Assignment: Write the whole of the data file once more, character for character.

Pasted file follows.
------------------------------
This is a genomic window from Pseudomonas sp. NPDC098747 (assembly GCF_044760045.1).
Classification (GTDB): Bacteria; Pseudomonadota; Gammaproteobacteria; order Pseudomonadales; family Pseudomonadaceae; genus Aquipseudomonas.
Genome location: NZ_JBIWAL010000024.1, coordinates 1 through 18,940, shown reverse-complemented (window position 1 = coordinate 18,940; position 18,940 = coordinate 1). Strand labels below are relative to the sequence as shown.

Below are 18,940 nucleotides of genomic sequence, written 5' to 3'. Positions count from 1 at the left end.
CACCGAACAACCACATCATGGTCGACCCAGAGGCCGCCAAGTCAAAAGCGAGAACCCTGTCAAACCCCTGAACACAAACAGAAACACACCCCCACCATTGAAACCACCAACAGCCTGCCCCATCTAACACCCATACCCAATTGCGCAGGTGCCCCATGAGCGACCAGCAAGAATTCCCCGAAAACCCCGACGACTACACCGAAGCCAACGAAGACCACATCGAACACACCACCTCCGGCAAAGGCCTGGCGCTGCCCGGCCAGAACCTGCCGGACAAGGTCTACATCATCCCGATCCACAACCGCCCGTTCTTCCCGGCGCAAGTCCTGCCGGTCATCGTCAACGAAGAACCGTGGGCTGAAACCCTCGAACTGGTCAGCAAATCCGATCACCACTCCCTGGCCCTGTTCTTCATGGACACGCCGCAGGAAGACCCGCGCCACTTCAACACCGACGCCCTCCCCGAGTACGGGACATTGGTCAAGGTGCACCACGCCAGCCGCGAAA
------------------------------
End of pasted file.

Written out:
This is a genomic window from Pseudomonas sp. NPDC098747 (assembly GCF_044760045.1).
Classification (GTDB): Bacteria; Pseudomonadota; Gammaproteobacteria; order Pseudomonadales; family Pseudomonadaceae; genus Aquipseudomonas.
Genome location: NZ_JBIWAL010000024.1, coordinates 1 through 18,940, shown reverse-complemented (window position 1 = coordinate 18,940; position 18,940 = coordinate 1). Strand labels below are relative to the sequence as shown.

Below are 18,940 nucleotides of genomic sequence, written 5' to 3'. Positions count from 1 at the left end.
CACCGAACAACCACATCATGGTCGACCCAGAGGCCGCCAAGTCAAAAGCGAGAACCCTGTCAAACCCCTGAACACAAACAGAAACACACCCCCACCATTGAAACCACCAACAGCCTGCCCCATCTAACACCCATACCCAATTGCGCAGGTGCCCCATGAGCGACCAGCAAGAATTCCCCGAAAACCCCGACGACTACACCGAAGCCAACGAAGACCACATCGAACACACCACCTCCGGCAAAGGCCTGGCGCTGCCCGGCCAGAACCTGCCGGACAAGGTCTACATCATCCCGATCCACAACCGCCCGTTCTTCCCGGCGCAAGTCCTGCCGGTCATCGTCAACGAAGAACCGTGGGCTGAAACCCTCGAACTGGTCAGCAAATCCGATCACCACTCCCTGGCCCTGTTCTTCATGGACACGCCGCAGGAAGACCCGCGCCACTTCAACACCGACGCCCTCCCCGAGTACGGGACATTGGTCAAGGTGCACCACGCCAGCCGCGAAA